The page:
Biden Urged to Halt Arms Sales to Saudi Arabia

November 2022
By Jeff Abramson

Following a decision by Saudi Arabia to reduce oil production, Democratic members of the U.S. Congress are pressuring President Joe Biden to halt or alter arms transfers and other military support to the kingdom, arguing that its policies now align with Russia.

Under Crown Prince Mohammed bin Salman, Saudi Arabia broke with expectations that it would increase oil production, triggering a push by Democrats in the U.S. Congress to halt or modify arms sales to the kingdom. (Photo by Royal Court of Saudi Arabia / Handout/Anadolu Agency via Getty Images)Although the Biden administration has indicated it is reviewing the Saudi-U.S. relationship, it had not detailed any specific changes related to weapons by late October.

Growing tensions between Washington and Riyadh reached what could be an inflection point when the “OPEC+” group of major oil-producing countries announced on Oct. 5 that a daily oil production decrease of 2 million barrels would begin in November, with Saudi Arabia and Russia accounting for more than half that reduction.

Democratic Reps. Tom Malinowski (N.J.), Sean Casten (Ill.), and Susan Wild (Pa.) responded that day by announcing plans to introduce a bill mandating the removal of U.S. troops and missile defense systems from Saudi Arabia and the United Arab Emirates. Four days later, Sen. Richard Blumenthal (D-Conn.) and Rep. Ro Khanna (D-Calif.) ​said in an opinion essay in Politico that they would introduce legislation “that will immediately halt all U.S. arms sales to Saudi Arabia.” The proposal was later clarified to be a one-year halt. Meanwhile, on Oct. 10, Senate Foreign Relations Committee Chairman Bob Menendez (D-N.J.) said the “United States must immediately freeze all aspects of our cooperation with Saudi Arabia, including any arms sales and security cooperation beyond what is absolutely necessary to defend U.S. personnel and interests.”

With Congress out of session, no votes were taken on that or other related legislation, such as a Yemen war powers resolution that has more than 115 co-sponsors in the House.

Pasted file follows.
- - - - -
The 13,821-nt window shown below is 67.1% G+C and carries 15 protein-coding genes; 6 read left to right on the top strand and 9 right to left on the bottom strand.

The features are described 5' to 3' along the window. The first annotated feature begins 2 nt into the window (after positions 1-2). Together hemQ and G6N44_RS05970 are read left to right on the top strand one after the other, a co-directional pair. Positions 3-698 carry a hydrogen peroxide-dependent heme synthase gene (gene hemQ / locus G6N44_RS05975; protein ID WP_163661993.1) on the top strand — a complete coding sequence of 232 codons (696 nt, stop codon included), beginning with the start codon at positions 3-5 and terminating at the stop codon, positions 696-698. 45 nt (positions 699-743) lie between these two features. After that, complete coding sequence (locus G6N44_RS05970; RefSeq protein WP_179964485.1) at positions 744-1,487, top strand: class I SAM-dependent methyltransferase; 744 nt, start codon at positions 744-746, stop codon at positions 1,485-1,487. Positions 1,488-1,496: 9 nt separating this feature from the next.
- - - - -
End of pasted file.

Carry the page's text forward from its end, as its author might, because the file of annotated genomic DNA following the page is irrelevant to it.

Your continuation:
On Oct. 16, U.S. National Security Advisor Jake Sullivan said in an interview on CNN that Biden wanted to work with Congress on revising the Saudi-U.S. relationship when it was back in session after the Nov. 8 midterm elections.

After Biden visited Saudi Arabia in July and was photographed fist-bumping Saudi Crown Prince Mohammed bin Salman, it was widely expected that the kingdom would take steps to reduce oil prices and ease economic pressure on countries supporting Ukraine in its war against Russia. Saudi Arabia defended its October decision to cut oil production, saying it was taken solely for economic reasons and that it was agreed by a group. On Oct. 15, the crown prince spoke with Ukrainian President Volodymyr Zelenskyy and announced $400 million in additional humanitarian assistance for the country.

Those arguments and actions have not silenced U.S. critics. In blasting the oil production cuts, Menendez said that
“[t]here simply is no room to play both sides of this conflict. Either you support the rest of the free world in trying to stop a war criminal from violently wiping…an entire country off the map, or you support him.”

At the start of his presidency, Biden said that the United States would no longer support Saudi “offensive” operations in Yemen and halted precision-guided munitions sales that had been notified during the final months of the Trump administration. Since then, his administration has informed Congress of more than $4 billion in weapons sales and services via the government-to-government Foreign Military Sales program, often arguing that they were “defensive” systems.

Congressional criticism of Biden’s new arms sales to Saudi Arabia appeared to be waning until the recent oil decision. Last December, a majority of Democrats voted in support of a resolution to disapprove of a $650 million sale of Advanced Medium Range Air-to-Air Missiles (AMRAAMs) and associated launchers, but the effort ultimately failed on a 30–67 vote. (See ACT, January/February 2022.) In August, Sen. Rand Paul (R-Ky.) introduced a resolution of disapproval against a $3 billion sale of Patriot missiles, but no senators co-sponsored the measure, and no votes were taken on it.

Sen. Chris Murphy (D-Conn.), frequently a leader on arms sales restraint toward Saudi Arabia, backed the administration in December on the AMRAAM weapons system sale. In a tweet thread Oct. 13, he said he now supported halting arms sales. He added that the Patriot systems should be removed and that “the Ukrainians are using (and need more) air-to-air AMRAAM missiles. These missiles are needed to defend against Russia’s criminal bombardment of civilians. The U.S. is scheduled to send 280 AMRAAMs to Saudi Arabia. These should be redirected to Ukraine.”